• morastr on 15 June 2010

    Until we know that the bp well is capped and the uncertainty is taken out, i’m thinking of getting into an oil sands stock for some energy exposure. Looking at Suncor(su). Looks like there 5 year peg is 0.5-1, depending if you look at yahoo finance or msn. They selling off natural gas and north sea operations and looking to increase oil sands by 10-12%/year. I think this could be a good risk/reward play on the price of oil

  • lakesider on 15 June 2010

    I watched from close-up, with awe and disbelief, as GM crumbled under the weight of bad judgement and blind ambition, dragging Ford and Chrysler behind by association. The BP situation feels remarkably parallel, even though they have a lot more cash to burn through and some level of diplomatic immunity. There is still a GM out there, but that doesn’t mean much to the stockholders of record as of 531/09.

  • southof8 on 15 June 2010

    at what price must oil trade for it to be profitable to dig it out of the sands?

  • CallOfDutyFan on 15 June 2010

    Ed and greenflash98:

    You guys may find Bill Gross’ Investment Outlook newsletter interesting. A few months ago, he talked about how emerging market debt may be a whole lot better than developed countries’ debt. Jim’s article on emergency market equities reminds me of what Bill Gross has been talking about in his past few newsletters w.r.t debt.

    In any case, the long term prospects for the USD don’t seem to be good. The short term strength is purely relative. What will happen in the long term could also be contradictory, if everyone messes up worse than America. :) Which I doubt.

  • morastr on 15 June 2010

    southof: Good question. I’m sure Jim has a good idea. Definitely depends on the company. From what I read on suncor’s quarterly report, they were in the 30′s cost per barrel at the end of last year. They had some setbacks with some fires and lost production so that the cost went into the 50′s. I haven’t done any research yet on other companies such as cnq and imo.

  • EdMcGon on 16 June 2010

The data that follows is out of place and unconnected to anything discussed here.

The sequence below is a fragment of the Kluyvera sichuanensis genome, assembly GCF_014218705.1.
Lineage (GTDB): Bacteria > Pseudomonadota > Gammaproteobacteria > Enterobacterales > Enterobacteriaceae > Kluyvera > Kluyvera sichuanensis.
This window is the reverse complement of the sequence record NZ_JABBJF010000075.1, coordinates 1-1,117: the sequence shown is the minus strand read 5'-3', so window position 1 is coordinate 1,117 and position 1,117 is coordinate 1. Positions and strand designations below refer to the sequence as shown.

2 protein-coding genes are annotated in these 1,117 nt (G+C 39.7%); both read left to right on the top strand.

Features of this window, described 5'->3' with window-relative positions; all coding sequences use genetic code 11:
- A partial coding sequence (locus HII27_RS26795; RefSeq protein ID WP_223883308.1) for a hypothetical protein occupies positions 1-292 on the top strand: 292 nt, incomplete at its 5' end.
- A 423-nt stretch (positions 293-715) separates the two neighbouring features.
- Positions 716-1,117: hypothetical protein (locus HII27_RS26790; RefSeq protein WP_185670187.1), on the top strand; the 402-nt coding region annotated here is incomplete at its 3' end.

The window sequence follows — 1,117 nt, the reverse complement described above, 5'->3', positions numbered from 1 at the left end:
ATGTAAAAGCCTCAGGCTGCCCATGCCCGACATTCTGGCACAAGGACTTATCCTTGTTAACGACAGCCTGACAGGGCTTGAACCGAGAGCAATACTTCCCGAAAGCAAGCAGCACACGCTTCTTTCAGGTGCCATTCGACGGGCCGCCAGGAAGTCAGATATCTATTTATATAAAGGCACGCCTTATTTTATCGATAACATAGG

While I agree there is inflation on the horizon, we aren’t there yet. The problem is that most of the money that was handed out was given to people and institutions which are currently sitting on it. Until it hits the economy, we are actually facing deflationary pressure (which the dollar’s strengthening isn’t helping).

  • EdMcGon on 16 June 2010

    You underestimate Europe’s ability to screw up. ;)

  • wsm on 16 June 2010

    Good article, Jim – and I do think it is educational for novice investors to look at the PEG comparisons between different securities, which you outline.

    But it is important to point out that your analysis takes analyst estimates at face value, unchanged. While this type of analysis can provide insight into overall market expectations for certain stocks or sectors, REAL actionable investment ideas are more often born of independent analysis.

    When a potential investor can perform his own valuation of a company, and therefore has an independent idea of intrinsic value, then he can make responsible, informed investment decisions. If he leaves the analysis where you left it, all he can say is that this stock looks a little cheaper than that one, based on some analyst’s guess-timates of earnings and growth rate.

  • USDAportfolio on 17 June 2010


    Agreed. Novice investors should understand that PE and PEG ratios are exactly what you describe: comparative tools. When there appears to be similar upside potential in two stocks (in terms of where they’re trading relative to your fair value calculation), you can compare the PE and PEG ratios to help determine which one to invest in.

    One should also perform an independent “sanity check” of earnings estimates, and consider uncertainty in the numbers used for calculations.

  • elnormo on 20 July 2010

    Hi Jim,

    any picks for India?